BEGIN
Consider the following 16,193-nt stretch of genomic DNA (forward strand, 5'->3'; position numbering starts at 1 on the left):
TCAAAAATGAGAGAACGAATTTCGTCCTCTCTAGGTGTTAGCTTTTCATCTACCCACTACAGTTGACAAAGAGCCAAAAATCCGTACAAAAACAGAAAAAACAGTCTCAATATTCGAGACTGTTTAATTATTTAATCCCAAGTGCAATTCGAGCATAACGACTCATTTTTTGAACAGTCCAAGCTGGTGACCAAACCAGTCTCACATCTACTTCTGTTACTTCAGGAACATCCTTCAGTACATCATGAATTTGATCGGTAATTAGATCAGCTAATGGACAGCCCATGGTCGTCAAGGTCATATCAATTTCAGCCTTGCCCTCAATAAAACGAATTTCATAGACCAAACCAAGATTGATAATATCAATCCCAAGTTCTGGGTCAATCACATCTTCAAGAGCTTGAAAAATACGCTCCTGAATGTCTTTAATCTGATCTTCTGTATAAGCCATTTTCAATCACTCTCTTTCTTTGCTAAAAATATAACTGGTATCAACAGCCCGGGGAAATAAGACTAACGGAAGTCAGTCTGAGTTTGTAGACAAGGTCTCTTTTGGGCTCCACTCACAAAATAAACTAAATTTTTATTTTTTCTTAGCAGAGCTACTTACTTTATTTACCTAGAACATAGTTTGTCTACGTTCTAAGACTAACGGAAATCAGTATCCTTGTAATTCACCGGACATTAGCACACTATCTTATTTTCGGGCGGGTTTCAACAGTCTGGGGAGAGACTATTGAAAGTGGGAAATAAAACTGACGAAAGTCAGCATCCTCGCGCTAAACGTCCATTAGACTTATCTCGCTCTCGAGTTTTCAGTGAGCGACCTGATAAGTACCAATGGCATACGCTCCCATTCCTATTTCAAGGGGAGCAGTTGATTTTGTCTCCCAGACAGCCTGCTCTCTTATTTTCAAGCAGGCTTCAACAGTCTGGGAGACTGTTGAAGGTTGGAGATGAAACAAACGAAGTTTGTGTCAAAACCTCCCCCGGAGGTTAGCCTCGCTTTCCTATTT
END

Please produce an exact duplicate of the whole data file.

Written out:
Consider the following 16,193-nt stretch of genomic DNA (forward strand, 5'->3'; position numbering starts at 1 on the left):
TCAAAAATGAGAGAACGAATTTCGTCCTCTCTAGGTGTTAGCTTTTCATCTACCCACTACAGTTGACAAAGAGCCAAAAATCCGTACAAAAACAGAAAAAACAGTCTCAATATTCGAGACTGTTTAATTATTTAATCCCAAGTGCAATTCGAGCATAACGACTCATTTTTTGAACAGTCCAAGCTGGTGACCAAACCAGTCTCACATCTACTTCTGTTACTTCAGGAACATCCTTCAGTACATCATGAATTTGATCGGTAATTAGATCAGCTAATGGACAGCCCATGGTCGTCAAGGTCATATCAATTTCAGCCTTGCCCTCAATAAAACGAATTTCATAGACCAAACCAAGATTGATAATATCAATCCCAAGTTCTGGGTCAATCACATCTTCAAGAGCTTGAAAAATACGCTCCTGAATGTCTTTAATCTGATCTTCTGTATAAGCCATTTTCAATCACTCTCTTTCTTTGCTAAAAATATAACTGGTATCAACAGCCCGGGGAAATAAGACTAACGGAAGTCAGTCTGAGTTTGTAGACAAGGTCTCTTTTGGGCTCCACTCACAAAATAAACTAAATTTTTATTTTTTCTTAGCAGAGCTACTTACTTTATTTACCTAGAACATAGTTTGTCTACGTTCTAAGACTAACGGAAATCAGTATCCTTGTAATTCACCGGACATTAGCACACTATCTTATTTTCGGGCGGGTTTCAACAGTCTGGGGAGAGACTATTGAAAGTGGGAAATAAAACTGACGAAAGTCAGCATCCTCGCGCTAAACGTCCATTAGACTTATCTCGCTCTCGAGTTTTCAGTGAGCGACCTGATAAGTACCAATGGCATACGCTCCCATTCCTATTTCAAGGGGAGCAGTTGATTTTGTCTCCCAGACAGCCTGCTCTCTTATTTTCAAGCAGGCTTCAACAGTCTGGGAGACTGTTGAAGGTTGGAGATGAAACAAACGAAGTTTGTGTCAAAACCTCCCCCGGAGGTTAGCCTCGCTTTCCTATTT